Conclusions

Mapping glacitectonic styles is a powerful way to reconstruct former ice sheets and to identify the glaciological conditions existing at the time, if the following reservations are made. Not all thrust moraines are equally useful for a reconstruction of ice-sheet margins (Van der Wateren, 1995). If the subsurface geology is the main factor controlling the position of a line of thrust moraines, individual ridges do not have to be synchronous and the use of this line for an ice sheet

Figure 8.21 Profile across the Lamstedter Berge. Black: Clay and silt, Tmio = Miocene clay and silt, E = Elsterian (Lauenburg) clay, H = Holsteinian (interglacial) clay and silt; white: Saalian glacifluvial sand and gravel. Till of the Drenthe 1 stage (SDI, white triangles, grey shading) is incorporated in the nappe structures. The thrust moraine is covered by Drenthe 2 stage till (SD2, black triangles, stipple shading). Like the Hamburg-Blankenese thrust moraine the Lamstedter Berge are built of sub-horizontal nappes measuring several square-kilometres (style D). (After van Gijssel, 1987).

Figure 8.21 Profile across the Lamstedter Berge. Black: Clay and silt, Tmio = Miocene clay and silt, E = Elsterian (Lauenburg) clay, H = Holsteinian (interglacial) clay and silt; white: Saalian glacifluvial sand and gravel. Till of the Drenthe 1 stage (SDI, white triangles, grey shading) is incorporated in the nappe structures. The thrust moraine is covered by Drenthe 2 stage till (SD2, black triangles, stipple shading). Like the Hamburg-Blankenese thrust moraine the Lamstedter Berge are built of sub-horizontal nappes measuring several square-kilometres (style D). (After van Gijssel, 1987).

reconstruction is rather pointless. Stable margins are identified by the presence of stacked till sheets, outwash fans and dump end moraines, either undeformed or as main constituents of thrust moraines.

The combination of glacitectonic analysis with other methods, such as sedimentology, sediment petrology, fabric analysis and stratigraphy, offers great scope to improve regional reconstructions of ice movement. This method of kinetostratigraphy has been most successfully applied in Denmark (Berthelsen, 1978, 1979; Houmark-Nielsen and Berthelsen, 1981; Houmark-Nielsen, 1987, 1994).

Conditions promoting the formation of thrust moraines, as discussed in previous sections, are:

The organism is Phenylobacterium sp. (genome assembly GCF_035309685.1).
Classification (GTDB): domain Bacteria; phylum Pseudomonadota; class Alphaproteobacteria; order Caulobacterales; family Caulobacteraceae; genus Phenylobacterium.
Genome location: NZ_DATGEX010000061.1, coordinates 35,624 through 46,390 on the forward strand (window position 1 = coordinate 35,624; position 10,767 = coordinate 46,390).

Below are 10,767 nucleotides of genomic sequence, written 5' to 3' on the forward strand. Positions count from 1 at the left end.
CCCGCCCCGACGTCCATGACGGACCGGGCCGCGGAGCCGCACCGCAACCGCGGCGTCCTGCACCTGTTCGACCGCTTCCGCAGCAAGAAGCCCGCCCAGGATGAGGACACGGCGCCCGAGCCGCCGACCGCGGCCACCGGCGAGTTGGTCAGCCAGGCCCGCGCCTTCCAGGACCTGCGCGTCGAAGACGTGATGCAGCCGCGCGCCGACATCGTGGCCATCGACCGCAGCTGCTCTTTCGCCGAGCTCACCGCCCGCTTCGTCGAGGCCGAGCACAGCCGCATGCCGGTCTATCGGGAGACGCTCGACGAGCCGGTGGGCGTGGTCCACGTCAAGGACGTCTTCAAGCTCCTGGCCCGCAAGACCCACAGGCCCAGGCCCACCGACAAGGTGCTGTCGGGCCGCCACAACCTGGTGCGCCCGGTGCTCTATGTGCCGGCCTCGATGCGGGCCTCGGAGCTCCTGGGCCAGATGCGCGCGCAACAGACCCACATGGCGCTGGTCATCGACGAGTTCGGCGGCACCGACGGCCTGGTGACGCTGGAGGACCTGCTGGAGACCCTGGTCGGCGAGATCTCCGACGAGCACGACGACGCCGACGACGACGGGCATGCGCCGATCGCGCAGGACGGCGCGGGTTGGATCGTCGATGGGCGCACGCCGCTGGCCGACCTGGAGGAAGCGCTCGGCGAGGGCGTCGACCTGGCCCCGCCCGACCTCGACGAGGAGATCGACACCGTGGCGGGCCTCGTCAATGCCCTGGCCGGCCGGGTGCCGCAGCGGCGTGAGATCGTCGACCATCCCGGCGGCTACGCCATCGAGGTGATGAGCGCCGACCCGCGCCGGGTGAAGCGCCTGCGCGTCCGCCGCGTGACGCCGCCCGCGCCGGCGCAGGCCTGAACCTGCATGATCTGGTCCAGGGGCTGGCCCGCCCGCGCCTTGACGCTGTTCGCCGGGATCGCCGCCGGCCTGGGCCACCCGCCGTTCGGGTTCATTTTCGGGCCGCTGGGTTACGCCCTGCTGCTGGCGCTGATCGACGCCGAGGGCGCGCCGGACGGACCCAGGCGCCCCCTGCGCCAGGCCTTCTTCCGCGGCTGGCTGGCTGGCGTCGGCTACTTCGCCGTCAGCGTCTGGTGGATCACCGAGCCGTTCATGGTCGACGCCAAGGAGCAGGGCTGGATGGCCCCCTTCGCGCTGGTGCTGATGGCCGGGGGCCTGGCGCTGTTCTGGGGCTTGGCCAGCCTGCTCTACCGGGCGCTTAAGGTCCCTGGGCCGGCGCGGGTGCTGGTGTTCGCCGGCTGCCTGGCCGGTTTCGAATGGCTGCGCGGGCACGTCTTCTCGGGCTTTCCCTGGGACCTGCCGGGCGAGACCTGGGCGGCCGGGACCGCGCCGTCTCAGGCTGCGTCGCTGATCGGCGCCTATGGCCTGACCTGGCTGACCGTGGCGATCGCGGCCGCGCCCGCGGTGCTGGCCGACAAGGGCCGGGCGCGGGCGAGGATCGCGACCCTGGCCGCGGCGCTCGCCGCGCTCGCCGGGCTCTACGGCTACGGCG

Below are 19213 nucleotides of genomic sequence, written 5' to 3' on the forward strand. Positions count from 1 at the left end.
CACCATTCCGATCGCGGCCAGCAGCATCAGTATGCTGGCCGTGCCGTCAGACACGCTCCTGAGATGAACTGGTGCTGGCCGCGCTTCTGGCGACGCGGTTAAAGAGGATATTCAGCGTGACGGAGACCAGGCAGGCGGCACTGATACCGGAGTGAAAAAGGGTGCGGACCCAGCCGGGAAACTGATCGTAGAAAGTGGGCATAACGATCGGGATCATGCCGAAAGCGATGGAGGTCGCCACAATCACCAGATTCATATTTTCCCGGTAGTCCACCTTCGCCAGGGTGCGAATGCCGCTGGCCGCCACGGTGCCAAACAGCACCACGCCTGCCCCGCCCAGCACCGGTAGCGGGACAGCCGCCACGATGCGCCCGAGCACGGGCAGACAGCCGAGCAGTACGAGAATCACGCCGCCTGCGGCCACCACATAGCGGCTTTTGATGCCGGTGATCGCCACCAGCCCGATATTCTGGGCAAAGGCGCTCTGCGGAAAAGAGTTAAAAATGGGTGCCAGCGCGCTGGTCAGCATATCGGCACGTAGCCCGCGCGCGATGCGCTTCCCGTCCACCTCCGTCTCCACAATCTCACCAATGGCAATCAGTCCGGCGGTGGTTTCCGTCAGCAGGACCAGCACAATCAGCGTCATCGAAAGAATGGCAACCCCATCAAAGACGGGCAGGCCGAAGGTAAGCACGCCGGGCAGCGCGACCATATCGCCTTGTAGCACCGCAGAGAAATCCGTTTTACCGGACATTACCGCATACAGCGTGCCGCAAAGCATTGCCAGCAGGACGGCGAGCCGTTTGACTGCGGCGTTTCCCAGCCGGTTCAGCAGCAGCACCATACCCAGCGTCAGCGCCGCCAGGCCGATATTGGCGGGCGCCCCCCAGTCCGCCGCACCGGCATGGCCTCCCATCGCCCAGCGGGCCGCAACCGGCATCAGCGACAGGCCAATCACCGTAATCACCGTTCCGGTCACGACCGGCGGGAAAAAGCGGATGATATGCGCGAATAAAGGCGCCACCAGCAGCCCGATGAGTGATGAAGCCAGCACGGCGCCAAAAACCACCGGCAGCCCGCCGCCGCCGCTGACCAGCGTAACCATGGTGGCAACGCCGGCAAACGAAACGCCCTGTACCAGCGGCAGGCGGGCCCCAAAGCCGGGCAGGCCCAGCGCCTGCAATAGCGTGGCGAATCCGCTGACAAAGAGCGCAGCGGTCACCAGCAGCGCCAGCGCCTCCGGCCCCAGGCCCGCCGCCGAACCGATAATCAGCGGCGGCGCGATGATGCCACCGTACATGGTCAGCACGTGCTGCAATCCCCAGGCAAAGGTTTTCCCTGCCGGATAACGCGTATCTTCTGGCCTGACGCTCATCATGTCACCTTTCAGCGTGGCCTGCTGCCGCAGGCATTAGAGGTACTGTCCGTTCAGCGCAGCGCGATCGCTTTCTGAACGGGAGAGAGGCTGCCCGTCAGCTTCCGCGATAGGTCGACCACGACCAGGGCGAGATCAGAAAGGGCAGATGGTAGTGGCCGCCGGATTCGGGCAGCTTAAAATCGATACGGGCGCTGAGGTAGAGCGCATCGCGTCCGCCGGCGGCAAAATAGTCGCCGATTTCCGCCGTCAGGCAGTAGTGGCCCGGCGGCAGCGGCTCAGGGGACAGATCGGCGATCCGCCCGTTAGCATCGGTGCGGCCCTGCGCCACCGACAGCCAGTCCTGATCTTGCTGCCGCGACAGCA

1. structure of the underlying Cenozoic sedimentary basins, particularly the depth of a detachment layer (clay, lignite)

2. palaeogeography, particularly the occurrence of ice-marginal valleys containing accumulations of coarse-grained sediments

3. glaciology — stagnation of the ice margin during (re)advance and an ice thickness sufficient to provide the potential energy to move thrust sheets (Van der Wateren, 1995).

Many of the largest European thrust moraines are horseshoe-shaped around lobate margins. Whether this is an indication of surging is debatable, but they clearly formed around the termini of ice streams. Map patterns of glacitectonic features suggest that most of these ice streams were rather long-lived and therefore not really surges.

Although permafrost has been commonly cited as a prerequisite for the formation of thrust moraines (e.g. Richter et al., 1951; Boulton and Caban, 1995; Boulton et al., 1999), this does not appear to be the case. Aber (1988) emphasized that thrust moraines and related structures may form under water as well as subaerially. Similar but larger structures, such as accretionary wedges, form in subduction zones below several thousands of metres of sea water (e.g. Byrne, 1994).

The observation that many thrust moraines contain subaquatic sediments from lakes in ice-dammed ice-marginal river systems is another argument against permafrost as a precondition for pushing. Although tempting, equalling the dimensions of thrust moraines with the thickness of the permafrost layer (Boulton et al., 1999) may lead to erroneous palaeoclimatic conclusions.

Apparently massive as well as laminated tills in the area glaciated by the Southern Scandinavian Ice Sheets are mainly produced by deformation of the unlithified sediments that fill the sedimentary basins. This can be demonstrated most readily where the tills can be correlated with relatively in situ sediments cropping out nearby.

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